No reason was given in the press release announcing that Mr. Pandit had stepped down. And while the reports of what happened behind the scenes will slowly emerge as each side spins its story, there is no doubt that this was an unexpected and abrupt resignation.
He left without the words that you usually see in such press releases about "spending more time with your family" or even language about "retirement" — and just as his compensation was beginning to rise again into the tens of millions of dollars.
(Read More: Pandit's Departing Memo to Employees)
The new show of power by the board is a remarkable turn of events. In the years leading up to the financial crisis, boards were criticized for letting chief executives rule unchecked. Remember, Citigroup was the place where Sandy Weill reigned supreme for years. It led to Charles O. Prince who lacked the ability to run the financial uber-conglomerate but also lacked a board that could appropriately supervise and monitor his actions let alone make a decision about the direction of the company. (Mr. Prince was the one, you may recall, who said in the years leading up to the financial crisis that "as long as the music is playing, you've got to get up and dance.")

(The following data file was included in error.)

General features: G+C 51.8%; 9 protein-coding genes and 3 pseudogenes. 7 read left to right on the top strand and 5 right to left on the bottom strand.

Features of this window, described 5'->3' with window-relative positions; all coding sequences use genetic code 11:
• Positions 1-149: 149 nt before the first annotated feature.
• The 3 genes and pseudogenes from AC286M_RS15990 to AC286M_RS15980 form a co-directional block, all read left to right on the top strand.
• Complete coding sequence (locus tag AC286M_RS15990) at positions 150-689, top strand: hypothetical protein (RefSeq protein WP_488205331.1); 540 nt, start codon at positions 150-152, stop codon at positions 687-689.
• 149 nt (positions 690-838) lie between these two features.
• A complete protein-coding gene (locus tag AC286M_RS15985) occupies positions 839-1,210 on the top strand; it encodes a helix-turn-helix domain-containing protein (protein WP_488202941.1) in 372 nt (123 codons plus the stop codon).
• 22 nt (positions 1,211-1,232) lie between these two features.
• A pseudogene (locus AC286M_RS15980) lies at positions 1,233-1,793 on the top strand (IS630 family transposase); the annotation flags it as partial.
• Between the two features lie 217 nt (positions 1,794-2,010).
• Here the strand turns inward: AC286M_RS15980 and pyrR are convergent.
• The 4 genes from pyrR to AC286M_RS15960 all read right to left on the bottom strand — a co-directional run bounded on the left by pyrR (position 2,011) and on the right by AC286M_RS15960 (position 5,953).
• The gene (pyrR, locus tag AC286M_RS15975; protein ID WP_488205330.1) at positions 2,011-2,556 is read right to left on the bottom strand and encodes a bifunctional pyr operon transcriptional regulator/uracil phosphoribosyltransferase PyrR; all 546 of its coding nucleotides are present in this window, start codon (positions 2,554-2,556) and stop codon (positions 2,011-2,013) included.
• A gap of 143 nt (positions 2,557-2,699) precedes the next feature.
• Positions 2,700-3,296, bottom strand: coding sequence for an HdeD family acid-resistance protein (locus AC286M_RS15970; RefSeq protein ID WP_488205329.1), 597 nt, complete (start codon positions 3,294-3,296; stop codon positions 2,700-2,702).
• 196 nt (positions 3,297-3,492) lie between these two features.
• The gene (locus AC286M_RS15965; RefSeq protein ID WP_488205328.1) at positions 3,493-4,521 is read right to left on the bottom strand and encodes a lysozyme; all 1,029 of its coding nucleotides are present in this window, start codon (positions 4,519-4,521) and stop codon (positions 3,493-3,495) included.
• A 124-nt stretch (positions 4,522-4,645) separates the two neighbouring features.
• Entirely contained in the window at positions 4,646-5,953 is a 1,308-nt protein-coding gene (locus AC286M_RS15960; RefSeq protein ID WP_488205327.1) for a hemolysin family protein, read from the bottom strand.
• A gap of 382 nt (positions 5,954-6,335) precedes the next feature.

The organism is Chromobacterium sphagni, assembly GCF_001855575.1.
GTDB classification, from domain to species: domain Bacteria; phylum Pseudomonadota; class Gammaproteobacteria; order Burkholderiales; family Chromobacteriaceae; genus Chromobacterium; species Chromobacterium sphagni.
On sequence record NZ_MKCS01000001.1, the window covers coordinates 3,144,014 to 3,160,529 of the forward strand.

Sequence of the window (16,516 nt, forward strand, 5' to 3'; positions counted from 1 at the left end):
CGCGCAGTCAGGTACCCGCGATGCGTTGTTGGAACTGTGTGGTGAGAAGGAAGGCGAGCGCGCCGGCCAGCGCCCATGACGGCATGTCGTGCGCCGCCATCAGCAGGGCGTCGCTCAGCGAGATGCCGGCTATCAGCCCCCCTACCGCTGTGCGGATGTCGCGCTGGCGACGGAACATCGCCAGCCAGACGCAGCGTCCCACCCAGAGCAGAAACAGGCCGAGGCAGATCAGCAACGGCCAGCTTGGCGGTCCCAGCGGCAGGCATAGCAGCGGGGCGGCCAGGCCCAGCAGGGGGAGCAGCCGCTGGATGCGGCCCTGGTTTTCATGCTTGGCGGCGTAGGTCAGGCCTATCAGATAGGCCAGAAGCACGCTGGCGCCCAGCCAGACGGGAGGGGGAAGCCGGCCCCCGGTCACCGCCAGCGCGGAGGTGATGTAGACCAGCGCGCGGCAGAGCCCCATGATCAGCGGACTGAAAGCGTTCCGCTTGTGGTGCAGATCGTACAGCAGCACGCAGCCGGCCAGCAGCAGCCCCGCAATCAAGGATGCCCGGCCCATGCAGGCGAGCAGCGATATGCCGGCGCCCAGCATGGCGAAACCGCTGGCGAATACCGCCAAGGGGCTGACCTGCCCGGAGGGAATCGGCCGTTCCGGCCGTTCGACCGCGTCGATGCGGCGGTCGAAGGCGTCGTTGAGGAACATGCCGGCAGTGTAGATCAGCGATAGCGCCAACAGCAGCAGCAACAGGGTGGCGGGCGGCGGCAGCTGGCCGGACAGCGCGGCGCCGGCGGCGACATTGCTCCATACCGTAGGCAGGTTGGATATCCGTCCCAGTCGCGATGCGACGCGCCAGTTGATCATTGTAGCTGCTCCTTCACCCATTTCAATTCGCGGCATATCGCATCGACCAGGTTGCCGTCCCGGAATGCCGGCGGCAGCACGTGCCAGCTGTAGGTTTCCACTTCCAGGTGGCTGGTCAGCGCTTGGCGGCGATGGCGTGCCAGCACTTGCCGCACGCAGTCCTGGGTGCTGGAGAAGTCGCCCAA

Board supremacy is a general trend. In the wake of the financial crisis, the big banks have been forced to reconstitute their boards with Citigroup and Bank of America at the top of the list. But others like Goldman Sachs have also been pushed to bring in more competent people. The new directors are much more aware of what happened in the years leading up to the financial crisis, and to take action.
Not only have boards been pushed to bring in new, more active people, political and market forces are pushing boards into a greater role in the banks themselves. The Dodd-Frank Act charges boards with an enhanced duty to monitor systemic risk at financial institutions and requires the creation of risk management committees made up of independent directors for these banks.
(Read More: Wall Street's Boardroom Bloodletting)
Corporate governance advocates, meanwhile, are pushing boards to take a more active role not only in the hiring and firing of the chief executive but in the operation of the company.